Although he did not win a race last year, Cameron’s five top-five finishes earned him Winston West rookie-of-the-year honors. His best finish was a second at California Speedway.
This season, after six races, he is fourth in points, 29 behind 1994 series champion Mike Chase, a former Northern Californian who lives in Concord, N.C. Chase has 886 points to 880 for Sean Woodside of Saugus, and Brandon Ash of Umpqua, Ore. and 857 for Cameron.
At California Speedway last month, Cameron set a Winston West track record of 180.664 mph to win the pole for the California 200, but he was caught up in an accident during the race and finished 29th.
“It was a race we could have won,” he said. “We were running first or second most of the day. I like running on those big tracks.”
California Speedway, where Jeff Gordon won his second California 500 the next day, is two miles around.
Buckley said he expected Cameron to eventually crack the Winston Cup series.
“If he wants to move on up to the Busch series or Winston Cup after racing our truck, that’s fine,” said Buckley. “We’d love to see him do that. Then we’d find another young driver. Our plan is to remain a solid factor in the truck series.”
One thing that makes driving Winston West cars and Craftsman trucks so attractive is that they use the same engine, the same chassis and the same rules. Only the body style is different.
“Engines are one of the costliest items in racing, but we can switch them back and forth between the Chevy and the truck,” Sedgwick said. “That can save time, as well as money.”
More than 30 entries are expected for Saturday’s 250-lap Winston West main event. Qualifying will begin at 5 p.m.
Three former champions are in the field. Butch Gilliland of Chino Hills, champion in 1997 and winner two weeks ago at Mesa Marin Raceway in Bakersfield, joins Chase and Sedgwick as series winners. Kevin Harvick, last year’s champion, is not defending his title.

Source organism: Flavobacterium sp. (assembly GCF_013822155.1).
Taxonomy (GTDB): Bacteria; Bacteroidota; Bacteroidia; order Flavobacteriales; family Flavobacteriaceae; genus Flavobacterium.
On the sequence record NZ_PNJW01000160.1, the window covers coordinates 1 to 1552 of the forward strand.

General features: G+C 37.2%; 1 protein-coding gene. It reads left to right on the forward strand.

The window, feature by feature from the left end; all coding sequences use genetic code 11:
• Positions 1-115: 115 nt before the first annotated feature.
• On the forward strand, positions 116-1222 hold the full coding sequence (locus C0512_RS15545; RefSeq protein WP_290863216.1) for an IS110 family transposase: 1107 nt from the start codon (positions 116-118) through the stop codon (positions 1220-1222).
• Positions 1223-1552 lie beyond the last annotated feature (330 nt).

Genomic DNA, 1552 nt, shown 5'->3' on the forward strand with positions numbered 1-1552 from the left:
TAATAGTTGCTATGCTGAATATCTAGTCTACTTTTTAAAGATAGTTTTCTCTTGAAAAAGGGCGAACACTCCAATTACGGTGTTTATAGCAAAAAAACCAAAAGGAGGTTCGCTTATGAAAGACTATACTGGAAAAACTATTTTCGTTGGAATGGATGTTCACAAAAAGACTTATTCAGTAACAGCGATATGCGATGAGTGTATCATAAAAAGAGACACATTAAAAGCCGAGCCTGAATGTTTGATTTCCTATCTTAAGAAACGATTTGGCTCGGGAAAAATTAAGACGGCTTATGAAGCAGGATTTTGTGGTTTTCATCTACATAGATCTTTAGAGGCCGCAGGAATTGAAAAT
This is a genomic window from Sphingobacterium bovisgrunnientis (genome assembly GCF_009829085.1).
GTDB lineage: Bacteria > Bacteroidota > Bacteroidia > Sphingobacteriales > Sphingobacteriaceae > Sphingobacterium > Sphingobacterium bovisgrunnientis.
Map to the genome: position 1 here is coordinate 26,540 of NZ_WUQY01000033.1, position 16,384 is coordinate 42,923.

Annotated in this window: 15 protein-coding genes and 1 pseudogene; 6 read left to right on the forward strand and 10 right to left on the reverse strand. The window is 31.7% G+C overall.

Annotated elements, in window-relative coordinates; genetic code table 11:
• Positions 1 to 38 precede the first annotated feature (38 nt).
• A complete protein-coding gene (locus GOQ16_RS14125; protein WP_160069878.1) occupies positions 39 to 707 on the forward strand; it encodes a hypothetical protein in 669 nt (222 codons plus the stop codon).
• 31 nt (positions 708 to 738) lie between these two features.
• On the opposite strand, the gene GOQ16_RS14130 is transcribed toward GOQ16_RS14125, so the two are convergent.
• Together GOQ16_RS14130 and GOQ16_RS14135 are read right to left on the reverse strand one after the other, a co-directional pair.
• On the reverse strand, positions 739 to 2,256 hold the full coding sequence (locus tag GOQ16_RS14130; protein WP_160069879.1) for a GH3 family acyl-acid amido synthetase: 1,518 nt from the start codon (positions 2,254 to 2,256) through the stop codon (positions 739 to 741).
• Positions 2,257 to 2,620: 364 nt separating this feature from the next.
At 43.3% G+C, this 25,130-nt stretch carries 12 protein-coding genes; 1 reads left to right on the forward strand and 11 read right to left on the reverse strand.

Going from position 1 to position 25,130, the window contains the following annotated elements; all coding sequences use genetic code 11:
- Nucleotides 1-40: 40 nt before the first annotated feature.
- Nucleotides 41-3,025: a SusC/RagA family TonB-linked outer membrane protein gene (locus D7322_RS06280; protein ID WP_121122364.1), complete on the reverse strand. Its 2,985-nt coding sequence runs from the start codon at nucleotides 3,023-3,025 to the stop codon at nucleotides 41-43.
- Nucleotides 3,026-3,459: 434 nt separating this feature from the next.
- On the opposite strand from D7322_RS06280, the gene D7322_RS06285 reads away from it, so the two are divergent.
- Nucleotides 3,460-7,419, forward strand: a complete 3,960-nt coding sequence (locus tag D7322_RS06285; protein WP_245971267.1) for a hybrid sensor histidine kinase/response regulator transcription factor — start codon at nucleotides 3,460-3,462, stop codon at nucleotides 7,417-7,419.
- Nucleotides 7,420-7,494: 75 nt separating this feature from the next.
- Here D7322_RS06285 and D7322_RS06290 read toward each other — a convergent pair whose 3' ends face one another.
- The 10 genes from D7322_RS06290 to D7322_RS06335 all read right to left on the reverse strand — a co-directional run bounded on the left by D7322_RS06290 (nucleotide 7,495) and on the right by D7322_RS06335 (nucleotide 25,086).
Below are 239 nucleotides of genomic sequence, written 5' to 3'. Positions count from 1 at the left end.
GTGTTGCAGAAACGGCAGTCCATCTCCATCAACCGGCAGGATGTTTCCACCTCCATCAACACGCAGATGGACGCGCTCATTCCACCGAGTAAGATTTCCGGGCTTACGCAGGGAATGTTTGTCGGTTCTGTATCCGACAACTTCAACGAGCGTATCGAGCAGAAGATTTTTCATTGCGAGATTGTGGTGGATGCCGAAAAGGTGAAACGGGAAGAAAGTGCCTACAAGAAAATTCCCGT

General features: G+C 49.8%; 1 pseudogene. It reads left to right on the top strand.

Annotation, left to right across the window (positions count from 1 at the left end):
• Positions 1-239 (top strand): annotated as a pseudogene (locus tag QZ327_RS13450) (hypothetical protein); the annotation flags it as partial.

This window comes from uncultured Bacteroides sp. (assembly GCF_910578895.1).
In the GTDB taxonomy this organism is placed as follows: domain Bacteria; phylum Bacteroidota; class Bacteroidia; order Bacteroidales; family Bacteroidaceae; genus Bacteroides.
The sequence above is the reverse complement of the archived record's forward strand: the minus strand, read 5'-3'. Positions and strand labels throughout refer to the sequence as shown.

Giving the entry an all-star appearance will be Craftsman Truck winners Mike Wallace and Ron Hornaday Jr. Wallace has won two Winston West and two truck races already this year, driving for Jim Smith of Buena Park. Hornaday, who began his racing career at now-closed Saugus Speedway, has also won two races in the truck series.
Wallace and Hornaday are scheduled to drive in a truck race tonight in Portland, Ore., then fly to Ontario for Saturday’s race at Irwindale. Wallace will be in a Ford Taurus, Hornaday in a Pontiac Grand Prix.
Steve Fried, the crew chief critically injured in a pit accident during the Indianapolis 500, has been released from Methodist Hospital in Indianapolis. Fried, who suffered a fractured skull, internal brain injury, fractures to the right eye socket, jaw, ribs and several bones in both inner ears, as well as collapsed lungs and a separated left shoulder, will remain in Indiana while undergoing therapy. Medical personnel reported that he was not breathing when they reached him on pit lane.
The Brabham family made the most of a visit from Australia last Sunday. While dad Sir Jack was winning the seniors race against Tom Sneva, Gordie Johncock and Rodger Ward at Tustin, daughter-in-law Roseina was winning the pro-am women’s runabout in the International Jet Sports Boating Assn. finals at Coronado Beach. And where was son and husband Geoff? Back home in Australia caring for the children.
Alex Barron of Vista will be replaced by Gualter Salles of Brazil for the next three CART races in Dan Gurney’s All American Racers Eagle, starting this week at Portland.